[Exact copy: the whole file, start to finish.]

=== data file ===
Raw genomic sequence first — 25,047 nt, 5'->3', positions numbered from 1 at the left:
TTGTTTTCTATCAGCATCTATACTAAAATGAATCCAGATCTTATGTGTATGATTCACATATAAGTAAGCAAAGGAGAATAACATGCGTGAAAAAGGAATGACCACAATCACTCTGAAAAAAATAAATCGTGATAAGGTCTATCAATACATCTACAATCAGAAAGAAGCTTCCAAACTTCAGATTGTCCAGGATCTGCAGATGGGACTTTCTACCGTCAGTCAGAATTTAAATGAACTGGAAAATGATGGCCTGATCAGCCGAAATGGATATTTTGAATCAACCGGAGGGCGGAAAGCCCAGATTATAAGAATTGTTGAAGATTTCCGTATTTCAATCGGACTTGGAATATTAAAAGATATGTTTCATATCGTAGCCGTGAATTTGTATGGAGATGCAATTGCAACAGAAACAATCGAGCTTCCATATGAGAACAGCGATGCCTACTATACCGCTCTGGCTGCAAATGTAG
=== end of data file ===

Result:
Raw genomic sequence first — 25,047 nt, 5'->3', positions numbered from 1 at the left:
TTGTTTTCTATCAGCATCTATACTAAAATGAATCCAGATCTTATGTGTATGATTCACATATAAGTAAGCAAAGGAGAATAACATGCGTGAAAAAGGAATGACCACAATCACTCTGAAAAAAATAAATCGTGATAAGGTCTATCAATACATCTACAATCAGAAAGAAGCTTCCAAACTTCAGATTGTCCAGGATCTGCAGATGGGACTTTCTACCGTCAGTCAGAATTTAAATGAACTGGAAAATGATGGCCTGATCAGCCGAAATGGATATTTTGAATCAACCGGAGGGCGGAAAGCCCAGATTATAAGAATTGTTGAAGATTTCCGTATTTCAATCGGACTTGGAATATTAAAAGATATGTTTCATATCGTAGCCGTGAATTTGTATGGAGATGCAATTGCAACAGAAACAATCGAGCTTCCATATGAGAACAGCGATGCCTACTATACCGCTCTGGCTGCAAATGTAG